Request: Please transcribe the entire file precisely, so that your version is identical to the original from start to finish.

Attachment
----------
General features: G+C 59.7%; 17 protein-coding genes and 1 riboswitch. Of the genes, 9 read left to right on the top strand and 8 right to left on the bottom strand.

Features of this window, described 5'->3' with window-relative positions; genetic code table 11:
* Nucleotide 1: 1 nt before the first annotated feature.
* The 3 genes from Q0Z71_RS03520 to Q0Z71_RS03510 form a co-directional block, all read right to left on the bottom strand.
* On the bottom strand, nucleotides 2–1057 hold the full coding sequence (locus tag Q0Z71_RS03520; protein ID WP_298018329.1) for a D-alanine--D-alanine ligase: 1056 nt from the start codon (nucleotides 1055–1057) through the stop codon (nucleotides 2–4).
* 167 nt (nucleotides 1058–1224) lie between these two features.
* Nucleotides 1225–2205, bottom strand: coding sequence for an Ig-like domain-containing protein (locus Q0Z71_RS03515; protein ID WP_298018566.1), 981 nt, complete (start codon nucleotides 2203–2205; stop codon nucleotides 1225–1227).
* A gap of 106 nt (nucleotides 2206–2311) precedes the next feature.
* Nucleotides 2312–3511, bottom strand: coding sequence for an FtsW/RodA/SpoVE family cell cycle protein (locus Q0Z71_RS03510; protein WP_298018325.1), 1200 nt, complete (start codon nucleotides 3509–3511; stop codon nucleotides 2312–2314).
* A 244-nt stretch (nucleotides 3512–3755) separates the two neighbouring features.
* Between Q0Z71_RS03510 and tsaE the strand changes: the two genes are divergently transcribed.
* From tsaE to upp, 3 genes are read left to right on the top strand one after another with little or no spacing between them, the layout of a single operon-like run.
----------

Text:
General features: G+C 59.7%; 17 protein-coding genes and 1 riboswitch. Of the genes, 9 read left to right on the top strand and 8 right to left on the bottom strand.

Features of this window, described 5'->3' with window-relative positions; genetic code table 11:
* Nucleotide 1: 1 nt before the first annotated feature.
* The 3 genes from Q0Z71_RS03520 to Q0Z71_RS03510 form a co-directional block, all read right to left on the bottom strand.
* On the bottom strand, nucleotides 2–1057 hold the full coding sequence (locus tag Q0Z71_RS03520; protein ID WP_298018329.1) for a D-alanine--D-alanine ligase: 1056 nt from the start codon (nucleotides 1055–1057) through the stop codon (nucleotides 2–4).
* 167 nt (nucleotides 1058–1224) lie between these two features.
* Nucleotides 1225–2205, bottom strand: coding sequence for an Ig-like domain-containing protein (locus Q0Z71_RS03515; protein ID WP_298018566.1), 981 nt, complete (start codon nucleotides 2203–2205; stop codon nucleotides 1225–1227).
* A gap of 106 nt (nucleotides 2206–2311) precedes the next feature.
* Nucleotides 2312–3511, bottom strand: coding sequence for an FtsW/RodA/SpoVE family cell cycle protein (locus Q0Z71_RS03510; protein WP_298018325.1), 1200 nt, complete (start codon nucleotides 3509–3511; stop codon nucleotides 2312–2314).
* A 244-nt stretch (nucleotides 3512–3755) separates the two neighbouring features.
* Between Q0Z71_RS03510 and tsaE the strand changes: the two genes are divergently transcribed.
* From tsaE to upp, 3 genes are read left to right on the top strand one after another with little or no spacing between them, the layout of a single operon-like run.